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November 25, 2020

Answering the lingering questions about Watsonville Community Hospital sale

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On Sunday, hundreds of community members came out to ask questions about the sale of Watsonville Community Hospital. Since then, we have learned the disturbing news that Halsen Healthcare has already hammered out an agreement with an Alabama-based, publicly-traded real estate investment firm, Medical Properties Trust (MPT), to sell the hospital. MPT is a multibillion-dollar real estate investment trust corporation (REIT) with assets around the world, and whose CEO made $13 million last year. REITs typically come in and buy the land and buildings, then offer the original buyers — in this case, Halsen Healthcare — an upfront amount of cash, which the operators could reinvest in the hospital, invest elsewhere or simply pocket. REITs have the power to charge exorbitant rents, terminate a lease with an operator, and to demand a portion of the profits. They are notorious for hiring an army of attorneys to fight with municipalities to get their property taxes lowered.

How disingenuous was it that the CEO of Halsen Healthcare, Dan Brothman, did not disclose the agreement he had made with MPT to the public when he showed up on Sunday? Instead, he presented Halsen Healthcare to a local tv station as a company made up of three men who were not beholden to shareholders. But with the sale to MPT, Halsen Healthcare is most definitely beholden to outside investors.

As the clock ticks down until Pajaro Valley Community Health Trust votes on whether to exercise its right of first refusal to take over the Watsonville Community Hospital, the nurses who organized the town hall want to make sure they address the questions raised by the public. While there were many question cards turned in on Sunday, three main themes emerged.

Many people, including Earl Lebow, asked: “If the trust were to exercise its right of first refusal to purchase the hospital where would the funds come from?”

We posed that question to Dori Rose Inda of Salud Para La Gente.

“If the community opposes the sale of the hospital to a for-profit buyer, the trust has the power to stop the sale and work with the community and community-based investors to develop a plan to pay for and operate the hospital. There are many options that could allow the community to benefit from the sale.”

The nurses note that many community hospitals are run by a community health care district or a special district. Both are government agencies that have the power to levy taxes, raise funds and are usually overseen by an elected board of directors. Other community hospitals are private-public nonprofit partnerships.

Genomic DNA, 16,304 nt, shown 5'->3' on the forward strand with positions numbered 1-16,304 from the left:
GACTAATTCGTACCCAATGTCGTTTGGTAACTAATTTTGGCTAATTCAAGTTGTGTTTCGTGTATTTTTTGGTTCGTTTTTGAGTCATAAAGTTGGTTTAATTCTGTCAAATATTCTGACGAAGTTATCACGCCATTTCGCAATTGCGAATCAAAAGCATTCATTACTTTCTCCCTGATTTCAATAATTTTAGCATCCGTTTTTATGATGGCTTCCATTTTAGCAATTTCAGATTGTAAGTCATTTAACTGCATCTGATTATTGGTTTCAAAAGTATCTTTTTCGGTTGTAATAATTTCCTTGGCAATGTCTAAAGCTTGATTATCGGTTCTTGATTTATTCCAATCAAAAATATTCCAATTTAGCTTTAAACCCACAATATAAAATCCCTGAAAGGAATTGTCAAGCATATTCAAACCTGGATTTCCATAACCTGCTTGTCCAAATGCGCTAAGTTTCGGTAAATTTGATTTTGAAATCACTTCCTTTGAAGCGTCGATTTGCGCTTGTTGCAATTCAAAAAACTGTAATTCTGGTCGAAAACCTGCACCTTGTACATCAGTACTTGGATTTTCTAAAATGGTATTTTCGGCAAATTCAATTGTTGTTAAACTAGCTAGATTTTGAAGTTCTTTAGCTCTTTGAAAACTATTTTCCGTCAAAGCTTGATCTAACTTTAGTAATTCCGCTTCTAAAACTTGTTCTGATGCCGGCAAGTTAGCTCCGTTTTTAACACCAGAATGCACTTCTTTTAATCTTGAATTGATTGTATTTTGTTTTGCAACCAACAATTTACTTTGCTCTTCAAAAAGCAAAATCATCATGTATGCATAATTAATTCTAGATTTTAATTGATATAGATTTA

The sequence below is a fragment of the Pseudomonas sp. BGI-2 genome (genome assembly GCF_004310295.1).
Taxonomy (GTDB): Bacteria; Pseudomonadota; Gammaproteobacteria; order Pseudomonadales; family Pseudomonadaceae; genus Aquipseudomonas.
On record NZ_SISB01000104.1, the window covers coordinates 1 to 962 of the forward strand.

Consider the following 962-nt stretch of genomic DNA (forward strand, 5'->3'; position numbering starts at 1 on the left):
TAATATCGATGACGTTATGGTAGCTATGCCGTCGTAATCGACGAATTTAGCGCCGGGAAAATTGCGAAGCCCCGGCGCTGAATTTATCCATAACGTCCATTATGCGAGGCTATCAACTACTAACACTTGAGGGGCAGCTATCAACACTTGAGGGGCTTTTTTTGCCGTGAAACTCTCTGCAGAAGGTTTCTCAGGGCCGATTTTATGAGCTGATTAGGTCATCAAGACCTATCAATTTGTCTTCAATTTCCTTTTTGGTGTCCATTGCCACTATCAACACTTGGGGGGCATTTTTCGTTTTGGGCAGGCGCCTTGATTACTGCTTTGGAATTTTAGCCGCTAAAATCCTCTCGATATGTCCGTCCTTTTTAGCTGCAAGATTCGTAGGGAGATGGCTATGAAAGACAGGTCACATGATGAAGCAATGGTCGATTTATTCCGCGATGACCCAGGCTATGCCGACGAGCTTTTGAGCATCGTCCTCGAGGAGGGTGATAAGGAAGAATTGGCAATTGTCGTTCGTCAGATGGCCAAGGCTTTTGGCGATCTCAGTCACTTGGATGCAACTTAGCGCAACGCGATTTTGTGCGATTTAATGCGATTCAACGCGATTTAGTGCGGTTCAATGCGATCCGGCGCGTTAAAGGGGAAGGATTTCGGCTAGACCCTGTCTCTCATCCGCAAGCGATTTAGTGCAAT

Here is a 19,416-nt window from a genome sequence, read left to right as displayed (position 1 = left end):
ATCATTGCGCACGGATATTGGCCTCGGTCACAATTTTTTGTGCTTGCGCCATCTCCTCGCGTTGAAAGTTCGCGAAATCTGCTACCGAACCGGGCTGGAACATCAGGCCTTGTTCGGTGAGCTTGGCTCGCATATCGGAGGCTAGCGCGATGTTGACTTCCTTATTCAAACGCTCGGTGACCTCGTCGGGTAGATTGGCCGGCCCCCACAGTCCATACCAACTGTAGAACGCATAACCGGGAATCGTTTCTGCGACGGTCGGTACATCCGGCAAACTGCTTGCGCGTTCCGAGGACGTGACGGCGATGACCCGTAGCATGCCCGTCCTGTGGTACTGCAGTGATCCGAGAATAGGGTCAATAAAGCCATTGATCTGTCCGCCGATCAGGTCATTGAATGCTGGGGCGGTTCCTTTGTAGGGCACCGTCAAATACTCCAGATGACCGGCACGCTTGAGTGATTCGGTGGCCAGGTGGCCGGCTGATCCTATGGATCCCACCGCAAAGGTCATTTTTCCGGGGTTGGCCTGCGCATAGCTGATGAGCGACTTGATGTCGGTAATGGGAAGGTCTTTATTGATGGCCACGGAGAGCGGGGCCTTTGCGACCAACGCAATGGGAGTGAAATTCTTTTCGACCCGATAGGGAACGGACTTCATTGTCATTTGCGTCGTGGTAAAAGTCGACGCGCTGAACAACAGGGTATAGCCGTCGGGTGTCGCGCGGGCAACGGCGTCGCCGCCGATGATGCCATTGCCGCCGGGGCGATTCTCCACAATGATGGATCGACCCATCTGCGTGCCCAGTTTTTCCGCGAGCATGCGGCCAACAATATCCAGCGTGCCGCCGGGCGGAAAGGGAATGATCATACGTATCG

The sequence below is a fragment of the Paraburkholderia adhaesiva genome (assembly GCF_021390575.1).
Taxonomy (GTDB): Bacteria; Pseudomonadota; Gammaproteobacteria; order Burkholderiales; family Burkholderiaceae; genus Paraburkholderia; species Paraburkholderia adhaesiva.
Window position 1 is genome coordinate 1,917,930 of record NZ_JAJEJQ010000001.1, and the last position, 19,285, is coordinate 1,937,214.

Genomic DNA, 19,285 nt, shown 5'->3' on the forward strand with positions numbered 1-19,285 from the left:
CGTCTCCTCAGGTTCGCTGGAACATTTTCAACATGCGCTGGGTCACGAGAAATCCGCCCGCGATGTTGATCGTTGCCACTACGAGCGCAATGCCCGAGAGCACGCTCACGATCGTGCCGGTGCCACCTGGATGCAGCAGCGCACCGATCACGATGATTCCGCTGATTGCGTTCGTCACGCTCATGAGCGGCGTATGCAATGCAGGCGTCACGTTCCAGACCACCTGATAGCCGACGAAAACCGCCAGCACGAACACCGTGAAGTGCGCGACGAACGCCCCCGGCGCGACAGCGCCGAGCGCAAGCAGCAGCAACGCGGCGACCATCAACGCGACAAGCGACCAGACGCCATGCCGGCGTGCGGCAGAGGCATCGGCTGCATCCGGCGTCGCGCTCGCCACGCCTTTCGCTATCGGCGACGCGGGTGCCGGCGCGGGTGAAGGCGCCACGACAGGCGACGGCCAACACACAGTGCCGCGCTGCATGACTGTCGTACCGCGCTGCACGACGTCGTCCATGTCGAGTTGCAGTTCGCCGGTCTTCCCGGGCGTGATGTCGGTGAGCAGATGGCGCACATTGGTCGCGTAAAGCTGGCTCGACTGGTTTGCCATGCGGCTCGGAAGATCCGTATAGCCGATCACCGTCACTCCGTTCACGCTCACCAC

Faris Sabbah asked: “What assurances does the community have that the hospital won’t be shut down or sold?”

Quiche Rubalcava, a registered nurse at Watsonville Community Hospital, had this response: “There are absolutely no assurances that if this hospital is sold to a for-profit buyer that it will not be shut down. We have seen across the country for-profit hospitals closed down and leave communities in crisis. We have seen hospitals closed so that the land they sit on can be developed into more profitable ventures. However, should the hospital become a nonprofit, it would have a responsibility to serve the people of Watsonville, and the public can ask the State of California to intervene if the nonprofit is not fulfilling its charitable purpose.”

Gabrielle Mata asks: “Is the Halsen Healthcare sale a done deal?”

We asked Dr. Joe Gallagher, a longtime physician at Watsonville Community Hospital.

“No, we only have hours, but this sale is not over until the trust approves it. This is a historic moment for Watsonville. The Pajaro Valley Community Health Trust has the power to return Watsonville Hospital to the community. The choice is between our hospital being locally run and controlled or ceding control to an investment firm in Birmingham, Ala. I remember the subprime mortgage crisis. That was brought to us by investment firms. It is clear to me that an investment firm in Alabama is not going to make decisions in the best interest of Watsonville. Health care for poor people will be less of a priority than profit.”

Malinda Markowitz

President, California Nurses Association/National Nurses Organizing Committee

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